Introduction of gene mapping
The chromosome mapping or gene mapping is based on two important assumptions:(i) that genes are arranged on a chromosome in a linear fashion, and (ii) that the percentage of crossing over (recombination frequencies) between the two genes is an index of their distance apart. A chromosome map is a line on which the genes are represented points that are separated by distance proportional to the amount of crossing over. The gene mapping is based on the percentage of crossing over between genes, it is sometimes known as a crossing over map. The relationship between the cross over frequency and the distance between loci was first suggested in 1913 by A. I. Sturtevant. Thus, the chromosome map is a condensed graphic representation of relative distances between the linked genes, expressed in percentage of recombination among the genes in one linkage group. Distances between genes can be expressed in map units, where one map unit is defined as 1 per cent recombination.
So, The representation in figure of relative position of genes on the chromosome is known as chromosome map in the process of identifying gene loci is called gene mapping.
Explanation of Gene Mapping
The amount of crossing over, on which the gene mapping is prepared, has been drawn from Test crosses. There is no direct microscopic examination of the chromosome. The gene mapping is based on two assumptions which are very easy to understand, those are:
i) The genes are arranged in a liner fashion on the chromosome.
ii) The percentage of crossing over between the two genes is an index of their distance in the chromosome.
Recombination frequency or Cross over value = Total number of recombinants in Test Cross / Total number of progeny of the Test Cross.
The value is generally represented as a per cent of the total population. The variation in recombination frequency is governed by the distance between the genes. Closer the distance between the two genes, the less are the chances of crossing over. As a result there is lower frequency of recombination. The greater is the distance between the genes, the higher is the percentage of crossing over between them.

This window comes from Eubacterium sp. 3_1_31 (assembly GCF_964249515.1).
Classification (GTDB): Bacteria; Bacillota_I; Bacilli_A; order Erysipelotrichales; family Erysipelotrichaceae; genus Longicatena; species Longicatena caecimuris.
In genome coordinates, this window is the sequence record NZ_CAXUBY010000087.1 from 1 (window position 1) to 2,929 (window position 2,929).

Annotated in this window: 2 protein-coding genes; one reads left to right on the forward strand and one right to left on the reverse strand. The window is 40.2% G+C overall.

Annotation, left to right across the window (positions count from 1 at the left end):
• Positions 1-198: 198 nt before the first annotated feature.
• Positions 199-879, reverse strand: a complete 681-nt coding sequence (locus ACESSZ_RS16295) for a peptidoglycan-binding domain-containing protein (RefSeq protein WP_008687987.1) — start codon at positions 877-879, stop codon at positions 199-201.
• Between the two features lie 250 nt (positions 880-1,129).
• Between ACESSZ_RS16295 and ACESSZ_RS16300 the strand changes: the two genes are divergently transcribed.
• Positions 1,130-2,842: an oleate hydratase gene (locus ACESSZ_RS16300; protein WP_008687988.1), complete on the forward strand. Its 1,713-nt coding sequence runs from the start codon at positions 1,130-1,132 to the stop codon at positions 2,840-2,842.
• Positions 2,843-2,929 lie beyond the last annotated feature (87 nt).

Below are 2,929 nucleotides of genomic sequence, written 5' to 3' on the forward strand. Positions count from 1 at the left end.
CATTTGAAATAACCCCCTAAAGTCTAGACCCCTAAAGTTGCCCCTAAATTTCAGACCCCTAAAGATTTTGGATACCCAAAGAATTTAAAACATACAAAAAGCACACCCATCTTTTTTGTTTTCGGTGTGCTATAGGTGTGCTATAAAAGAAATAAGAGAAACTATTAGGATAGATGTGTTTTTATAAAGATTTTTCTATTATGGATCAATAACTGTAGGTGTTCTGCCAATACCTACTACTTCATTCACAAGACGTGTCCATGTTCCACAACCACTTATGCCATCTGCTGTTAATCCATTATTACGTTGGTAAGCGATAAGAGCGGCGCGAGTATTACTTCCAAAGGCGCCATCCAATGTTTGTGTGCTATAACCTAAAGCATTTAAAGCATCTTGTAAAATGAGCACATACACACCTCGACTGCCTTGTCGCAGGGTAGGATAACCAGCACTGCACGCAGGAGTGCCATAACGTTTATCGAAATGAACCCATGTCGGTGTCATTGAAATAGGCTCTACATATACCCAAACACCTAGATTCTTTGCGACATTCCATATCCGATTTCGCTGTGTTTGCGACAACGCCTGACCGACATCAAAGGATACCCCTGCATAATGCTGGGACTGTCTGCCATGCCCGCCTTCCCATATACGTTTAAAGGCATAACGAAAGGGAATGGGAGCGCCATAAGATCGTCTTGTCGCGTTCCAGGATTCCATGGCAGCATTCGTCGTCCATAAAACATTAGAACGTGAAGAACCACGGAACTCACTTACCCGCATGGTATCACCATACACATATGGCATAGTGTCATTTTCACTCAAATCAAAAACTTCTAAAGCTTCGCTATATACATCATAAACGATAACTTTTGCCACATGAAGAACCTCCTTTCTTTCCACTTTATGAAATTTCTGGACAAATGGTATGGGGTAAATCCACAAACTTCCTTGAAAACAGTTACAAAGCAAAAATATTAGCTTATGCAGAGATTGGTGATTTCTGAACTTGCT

Construction of gene mapping
To construct the gene mapping of an animal or plant, its chromosomes are first represented by straight lines and then the positions of genes are determined from the percentage of crossing over data. The percentage of crossing over is governed by the distance between the genes concerned. If the two genes are closer then the chance of crossing over will be less I which will be reflected in the recombination frequency.
Technique of gene mapping
The assumption of consistent gene order along the chromosome, coupled with the fact that crossing occurs, makes it almost certain that gene loci can be determined in relation to each other. If genes are located in a consistent linear order along a chromosome, then the distance between any two genes and the amount of (Tossing over that occurs between them should be in direct proportion.
Homologous chromosomes cross over each other and such cross over occasionally lead to an exchange of chromosome segments between the pairs. When such an exchange occurs, the linkage between certain genes is broken and new gamete possibilities arise. Higher the number of such gametes, greater will be the portion of the offspring showing the cross over phenotype. This percentage, therefore, gives direct measure of the amount of chromosomal crossing over. In other word, it provides a direct measure of the distance between the genes involved.
Factors Affecting Gene Mapping
(i) Double Crossing Over : This phenomenon occurs between two genes which are situated by long distance on the same chromosome. It has been observed, though there is double crossing over yet the two genes are remaining on the same chromosome. There is no apparent sign of crossing over. So, calculation of crossing over percentage may cause mistakes in the chromosome map.
(ii) Interference : One chiasma may interfere to form another chiasma formation in the vicinity. As a result, one crossing over may reduces the crossing over in the
(iii) Temperature : High and low temperatures increase the frequency of crossing over. Hence, the temperature causes fluctuations in the location of genes on
(iv) X-ray : This ray increases the frequency of crossing over and disturb the location
of genes on chromosome mapping.
(v) Age : Experiment of Bridges shows that crossing over is more frequent in older females of Drosophila. Thus age also affects the frequency of crossing over. Hence, ageing also cause fluctuations in loci of genes on chromosome.
(vi) Location : Crossing over is less frequent near centromere and near the terminal
ends of chromosome.
(vii) Sex : The males of many organisms show less frequency of crossing over. In male Drosophila there is no crossing over. Thus, sex may also affect the frequency of crossing over.
Utility or Importance of Gene Mapping
(i) Chromosome mapping or gene mapping are very useful in the study of genetic engineering.
(ii) Chromosome maps are very helpful to find out the exact location of new mutant gene in chromosome.
(iii) Chromosome maps have established the validity that genes are arranged in a linrar fashion in chromosome.
(iv) Gene Mapping have established the concept that the specific genes occupy the specific loci in the specific chromosome.